Feature

Postdoctoral fellow Karen Mallin, PsyD, sees herself blazing a trail to a new area of psychology with great opportunities for research and practice: psychodermatology. She is the only psychologist in the country in a postdoctoral program focused on children and adults with skin diseases that cause them and their families mental distress.

Based in the pediatric dermatology clinic at the University of Miami/Jackson Memorial Hospital, Mallin's postdoc sprung from her predoctoral internship there. The postdoc, which began last October and runs for one year, is funded by pharmaceutical companies Novartis, Fujisawa Healthcare Inc., Medicis Pharmaceutical Corp. and Proctor & Gamble.

In it, Mallin provides counseling for children whose physical appearance poses challenges to their self-esteem, helps children comply with their skin treatments and supports parents dealing with the stress of caring for a child with a severe dermatological condition. She also fields referrals and treats individuals with conditions primarily psychiatric in nature, such as trichotillomania, dermatitis artefacta, psychosis of parasitosis, and those that include psychophysiologic factors such as alopecia areata, urticaria, eczema, atopic dermatitis and acne.

In the past, says Mallin's adviser, psychologist Barry Nierenberg, PhD, director of behavioral medicine in the hospital's department of family medicine and community health, physicians often weren't sure where to turn to meet patients' psychological needs. Now, he says, Mallin's work has convinced many of them that psychotherapy and cognitive-behavioral methods--including positive reinforcement, self-monitoring and behavioral homework, habit reversal training, relaxation training, and cognitive restructuring--can improve the social, emotional and health functioning of youngsters with potentially disfiguring skin conditions.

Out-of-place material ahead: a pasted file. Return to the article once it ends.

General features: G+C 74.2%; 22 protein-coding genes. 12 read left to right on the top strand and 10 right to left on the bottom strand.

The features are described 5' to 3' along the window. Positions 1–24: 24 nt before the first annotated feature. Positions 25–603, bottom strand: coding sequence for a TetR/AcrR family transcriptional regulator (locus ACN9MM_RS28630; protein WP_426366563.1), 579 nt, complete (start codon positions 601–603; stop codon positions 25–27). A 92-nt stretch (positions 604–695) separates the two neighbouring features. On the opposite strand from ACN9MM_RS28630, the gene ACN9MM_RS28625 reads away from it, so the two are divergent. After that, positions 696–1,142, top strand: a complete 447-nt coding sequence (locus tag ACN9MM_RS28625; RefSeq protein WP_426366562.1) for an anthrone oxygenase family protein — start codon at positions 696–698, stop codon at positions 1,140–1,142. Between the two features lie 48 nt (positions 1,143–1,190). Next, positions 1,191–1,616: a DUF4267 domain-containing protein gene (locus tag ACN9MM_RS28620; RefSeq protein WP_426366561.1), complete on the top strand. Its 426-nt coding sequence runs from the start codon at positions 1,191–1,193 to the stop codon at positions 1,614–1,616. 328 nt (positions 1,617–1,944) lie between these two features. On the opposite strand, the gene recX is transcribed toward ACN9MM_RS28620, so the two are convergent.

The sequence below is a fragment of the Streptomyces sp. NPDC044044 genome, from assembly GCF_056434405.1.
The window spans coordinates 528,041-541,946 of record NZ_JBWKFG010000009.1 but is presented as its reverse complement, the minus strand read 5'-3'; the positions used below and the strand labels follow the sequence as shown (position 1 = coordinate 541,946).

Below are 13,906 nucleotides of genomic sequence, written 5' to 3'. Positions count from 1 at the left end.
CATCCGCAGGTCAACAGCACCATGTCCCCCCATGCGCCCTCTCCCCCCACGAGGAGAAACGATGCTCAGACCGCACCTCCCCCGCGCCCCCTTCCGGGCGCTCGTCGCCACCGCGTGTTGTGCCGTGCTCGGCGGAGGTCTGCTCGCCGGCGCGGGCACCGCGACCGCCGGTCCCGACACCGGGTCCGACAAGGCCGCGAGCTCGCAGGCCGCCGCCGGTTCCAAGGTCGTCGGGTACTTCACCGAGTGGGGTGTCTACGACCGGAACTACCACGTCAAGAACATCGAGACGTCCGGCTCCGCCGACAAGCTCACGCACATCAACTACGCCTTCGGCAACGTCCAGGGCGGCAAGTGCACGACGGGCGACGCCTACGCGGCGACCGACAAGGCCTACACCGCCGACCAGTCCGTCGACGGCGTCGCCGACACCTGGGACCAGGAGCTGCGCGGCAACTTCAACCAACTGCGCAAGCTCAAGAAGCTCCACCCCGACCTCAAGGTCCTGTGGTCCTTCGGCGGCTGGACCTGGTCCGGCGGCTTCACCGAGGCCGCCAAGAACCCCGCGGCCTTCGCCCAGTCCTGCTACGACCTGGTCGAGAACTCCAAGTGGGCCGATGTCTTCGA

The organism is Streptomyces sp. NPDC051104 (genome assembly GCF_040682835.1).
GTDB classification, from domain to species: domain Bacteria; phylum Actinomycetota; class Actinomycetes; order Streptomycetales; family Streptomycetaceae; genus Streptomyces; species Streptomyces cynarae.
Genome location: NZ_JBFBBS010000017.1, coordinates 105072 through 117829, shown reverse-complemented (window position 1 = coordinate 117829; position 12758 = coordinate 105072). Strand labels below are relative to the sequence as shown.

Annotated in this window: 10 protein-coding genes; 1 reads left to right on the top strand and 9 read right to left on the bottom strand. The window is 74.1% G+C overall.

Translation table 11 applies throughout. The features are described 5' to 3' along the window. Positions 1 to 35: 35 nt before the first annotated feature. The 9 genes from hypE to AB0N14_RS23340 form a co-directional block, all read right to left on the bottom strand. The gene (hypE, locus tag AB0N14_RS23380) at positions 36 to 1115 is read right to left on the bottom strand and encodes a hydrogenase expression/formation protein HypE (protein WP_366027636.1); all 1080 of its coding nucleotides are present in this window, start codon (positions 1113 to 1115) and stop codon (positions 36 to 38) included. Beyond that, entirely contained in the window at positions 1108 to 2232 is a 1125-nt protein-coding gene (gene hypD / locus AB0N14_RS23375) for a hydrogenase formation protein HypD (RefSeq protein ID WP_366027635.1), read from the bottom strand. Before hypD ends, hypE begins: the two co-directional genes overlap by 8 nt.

"Especially at first, I spent a lot of time educating the doctors about what kind of important services could be provided right there in the clinic," Mallin says. "Then I demonstrated that often my involvement helped to facilitate a smoother, briefer and less traumatic experience for the child and parent, especially if an invasive medical procedure was warranted."

Mallin meets with patients to determine if there are psychological factors impeding either their treatment or cognitive development. Much of her interaction with them is just checking to make sure they are comfortable with treatments and don't have any psychological barriers to complying with those treatments. But she also screens for depression and anxiety disorders and identifies patients who need additional or routine counseling. Then she either begins routine therapy sessions to work on issues of psychosocial dysfunction, depression, self-esteem and social interaction, or she refers them to a psychologist in their outlying community.

Making a difference

The children Mallin sees in the clinic face a variety of dermatological problems, from port wine stains to alopecia areata--a disease that causes hair loss--to more common complaints like acne and atopic dermatitis, an inflammatory disease that causes intense itching and redness. Patients with atopic dermatitis often have trouble controlling the urge to itch and will wake in the night bloody from scratching in their sleep.